I have read two memoirs written by actresses recently, namely Zawe Ashton and Mara Wilson. Despite their very different career paths, both clearly have mixed feelings about the industry and how it operates.
Zawe Ashton’s memoir ‘Character Breakdown’ has an unusual but brilliant structure switching between prose sections about different auditions and roles she has played, and scenes from her life in the form of a play script as she makes the transition to roles in Hollywood. Each chapter begins with the “character breakdown” of the audition – in other words, a short description of the role and the type of actor they are looking to cast. Some chapters are about the auditions or roles themselves, and others draw on events in her life at the time. Continue reading
I went to see ‘Wise Children’ at the Old Vic theatre in Waterloo last week after Rebecca of bookishbeck won a pair of tickets and very kindly offered her spare one to me. I also managed to track down a copy of the book from the library and read it this week. ‘Wise Children’ is Angela Carter’s final novel published in 1991 a year before her death and the stage adaptation is Emma Rice’s first project with her new theatre company (also called Wise Children) since leaving her role as artistic director at Shakespeare’s Globe in 2016.
Dora and Nora Chance are the illegitimate twin daughters of one of the great Shakespearean actors, Sir Melchior Hazard, whose twin brother Peregrine is believed to be dead. As Dora and Nora celebrate their 75th birthday towards the end of the 20th century, Melchior is about to turn 100 (and possibly Peregrine too…). The story is narrated by Dora who looks back on the sisters’ humble beginnings in south London brought up by the eccentric Grandma Chance and their career as a double act as chorus girls in the weird and wonderful world of Hollywood, theatre and music hall variety shows. Continue reading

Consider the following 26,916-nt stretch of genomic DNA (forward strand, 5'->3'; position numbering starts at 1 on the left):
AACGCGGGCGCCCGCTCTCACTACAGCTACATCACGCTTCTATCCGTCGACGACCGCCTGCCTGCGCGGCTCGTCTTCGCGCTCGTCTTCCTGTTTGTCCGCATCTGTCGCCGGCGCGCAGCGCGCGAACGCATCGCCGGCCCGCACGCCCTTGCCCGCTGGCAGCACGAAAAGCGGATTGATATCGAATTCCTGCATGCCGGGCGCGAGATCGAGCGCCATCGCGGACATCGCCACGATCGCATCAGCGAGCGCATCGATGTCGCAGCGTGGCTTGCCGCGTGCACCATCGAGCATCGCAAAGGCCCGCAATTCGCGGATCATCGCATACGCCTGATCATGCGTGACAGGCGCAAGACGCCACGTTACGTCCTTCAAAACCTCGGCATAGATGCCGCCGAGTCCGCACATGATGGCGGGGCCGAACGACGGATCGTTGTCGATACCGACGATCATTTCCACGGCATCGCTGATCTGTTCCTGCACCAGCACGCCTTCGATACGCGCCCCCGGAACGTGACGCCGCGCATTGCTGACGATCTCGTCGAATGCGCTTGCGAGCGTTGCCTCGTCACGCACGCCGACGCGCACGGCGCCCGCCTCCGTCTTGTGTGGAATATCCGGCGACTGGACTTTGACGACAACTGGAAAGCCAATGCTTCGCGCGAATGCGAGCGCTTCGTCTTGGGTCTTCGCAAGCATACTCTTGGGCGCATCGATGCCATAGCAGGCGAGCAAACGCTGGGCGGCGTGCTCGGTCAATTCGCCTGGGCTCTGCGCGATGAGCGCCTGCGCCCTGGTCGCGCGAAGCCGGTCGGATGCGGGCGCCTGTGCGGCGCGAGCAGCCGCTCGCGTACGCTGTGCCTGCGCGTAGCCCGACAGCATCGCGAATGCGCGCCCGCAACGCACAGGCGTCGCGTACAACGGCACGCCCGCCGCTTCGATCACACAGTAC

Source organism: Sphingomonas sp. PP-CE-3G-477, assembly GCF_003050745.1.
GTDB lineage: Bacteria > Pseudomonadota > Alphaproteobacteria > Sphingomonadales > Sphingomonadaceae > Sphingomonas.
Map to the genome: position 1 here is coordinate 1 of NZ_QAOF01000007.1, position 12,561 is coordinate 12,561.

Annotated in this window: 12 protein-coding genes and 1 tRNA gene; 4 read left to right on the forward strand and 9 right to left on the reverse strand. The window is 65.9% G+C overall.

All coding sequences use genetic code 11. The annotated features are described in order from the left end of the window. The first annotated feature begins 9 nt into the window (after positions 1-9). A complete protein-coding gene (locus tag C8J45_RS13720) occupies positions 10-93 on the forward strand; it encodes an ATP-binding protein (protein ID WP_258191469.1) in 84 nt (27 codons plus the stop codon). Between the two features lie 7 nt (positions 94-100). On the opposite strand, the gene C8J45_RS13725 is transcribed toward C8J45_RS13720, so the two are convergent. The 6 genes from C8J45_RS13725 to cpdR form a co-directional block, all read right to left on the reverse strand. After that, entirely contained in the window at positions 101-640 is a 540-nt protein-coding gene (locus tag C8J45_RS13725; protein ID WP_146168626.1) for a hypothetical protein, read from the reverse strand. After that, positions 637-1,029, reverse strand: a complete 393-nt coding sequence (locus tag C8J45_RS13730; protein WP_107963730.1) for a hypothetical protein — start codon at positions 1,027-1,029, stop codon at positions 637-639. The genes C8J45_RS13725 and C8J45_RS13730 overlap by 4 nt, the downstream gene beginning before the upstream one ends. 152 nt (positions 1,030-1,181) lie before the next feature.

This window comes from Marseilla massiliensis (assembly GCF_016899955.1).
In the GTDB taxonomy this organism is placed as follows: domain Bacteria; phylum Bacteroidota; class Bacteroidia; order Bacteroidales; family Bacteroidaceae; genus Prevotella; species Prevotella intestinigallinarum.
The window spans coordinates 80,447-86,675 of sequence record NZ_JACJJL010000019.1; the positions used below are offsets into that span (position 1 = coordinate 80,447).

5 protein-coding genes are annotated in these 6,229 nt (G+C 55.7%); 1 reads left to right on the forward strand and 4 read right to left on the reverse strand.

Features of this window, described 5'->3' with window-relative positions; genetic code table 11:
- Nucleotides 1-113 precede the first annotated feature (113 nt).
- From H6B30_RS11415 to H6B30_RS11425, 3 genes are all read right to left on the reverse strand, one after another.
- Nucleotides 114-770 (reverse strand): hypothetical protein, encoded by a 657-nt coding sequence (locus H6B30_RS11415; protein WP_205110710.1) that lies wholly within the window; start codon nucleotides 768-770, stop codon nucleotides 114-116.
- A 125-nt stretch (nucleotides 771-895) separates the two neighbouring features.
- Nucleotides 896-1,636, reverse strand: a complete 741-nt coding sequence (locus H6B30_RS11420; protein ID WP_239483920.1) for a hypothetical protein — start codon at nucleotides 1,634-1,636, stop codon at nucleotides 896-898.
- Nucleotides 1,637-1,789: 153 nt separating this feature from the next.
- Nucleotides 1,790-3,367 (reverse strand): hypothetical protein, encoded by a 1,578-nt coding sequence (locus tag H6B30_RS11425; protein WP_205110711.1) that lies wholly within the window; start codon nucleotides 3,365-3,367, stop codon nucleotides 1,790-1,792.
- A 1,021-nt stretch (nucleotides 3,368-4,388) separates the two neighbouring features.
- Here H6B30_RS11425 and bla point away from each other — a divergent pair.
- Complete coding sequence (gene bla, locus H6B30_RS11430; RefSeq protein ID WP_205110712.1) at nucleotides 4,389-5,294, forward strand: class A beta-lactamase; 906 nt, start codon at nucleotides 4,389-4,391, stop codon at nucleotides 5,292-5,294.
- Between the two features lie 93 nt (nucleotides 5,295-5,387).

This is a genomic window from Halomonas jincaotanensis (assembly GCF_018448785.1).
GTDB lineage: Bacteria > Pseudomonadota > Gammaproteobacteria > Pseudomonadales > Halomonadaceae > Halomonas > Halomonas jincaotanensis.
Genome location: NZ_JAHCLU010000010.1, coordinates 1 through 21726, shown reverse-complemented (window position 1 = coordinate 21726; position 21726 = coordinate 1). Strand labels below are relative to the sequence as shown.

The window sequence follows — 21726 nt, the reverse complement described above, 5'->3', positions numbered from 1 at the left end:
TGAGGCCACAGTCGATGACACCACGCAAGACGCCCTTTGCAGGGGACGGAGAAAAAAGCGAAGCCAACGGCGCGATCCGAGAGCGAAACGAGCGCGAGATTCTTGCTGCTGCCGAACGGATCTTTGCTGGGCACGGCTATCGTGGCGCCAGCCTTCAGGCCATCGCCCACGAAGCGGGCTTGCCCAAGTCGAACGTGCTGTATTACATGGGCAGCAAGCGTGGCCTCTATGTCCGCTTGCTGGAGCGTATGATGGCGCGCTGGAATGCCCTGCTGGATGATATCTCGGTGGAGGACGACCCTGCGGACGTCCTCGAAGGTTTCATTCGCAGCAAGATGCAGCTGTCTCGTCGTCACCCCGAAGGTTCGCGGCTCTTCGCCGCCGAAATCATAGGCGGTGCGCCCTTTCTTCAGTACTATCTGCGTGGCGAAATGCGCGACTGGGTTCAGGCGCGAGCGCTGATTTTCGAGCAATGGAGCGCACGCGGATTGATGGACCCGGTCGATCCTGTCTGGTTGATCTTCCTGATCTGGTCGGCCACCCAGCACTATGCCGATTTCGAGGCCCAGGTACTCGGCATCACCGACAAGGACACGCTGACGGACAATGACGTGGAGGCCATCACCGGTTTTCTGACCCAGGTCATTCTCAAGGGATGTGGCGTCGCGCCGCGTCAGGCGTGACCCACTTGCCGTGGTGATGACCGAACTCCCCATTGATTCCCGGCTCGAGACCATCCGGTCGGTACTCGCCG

Bloomsbury Book Club Grantchester Christmas Special
On Wednesday night, I attended the Bloomsbury Institute Book Club Grantchester Christmas Special event at Bedford Square in central London with author James Runcie and scriptwriter Daisy Coulam discussing how the first book in the Grantchester Mysteries series, ‘Sidney Chambers and the Shadow of Death’ was dramatised for television by ITV. Continue reading
I thought I would try Eleanor Catton’s first novel ‘The Rehearsal’ before tackling her Man Booker Prize-winning epic ‘The Luminaries’ at a later date. Although difficult to summarise the plot as such, ‘The Rehearsal’ is essentially about the aftermath of an affair between a music teacher and one of his seventeen year old students, Victoria. The story behind the scandal is later turned into a play by a local drama school known as the Institute and one of its stars, Stanley, has unknowingly become involved with Victoria’s younger sister, Isolde. Continue reading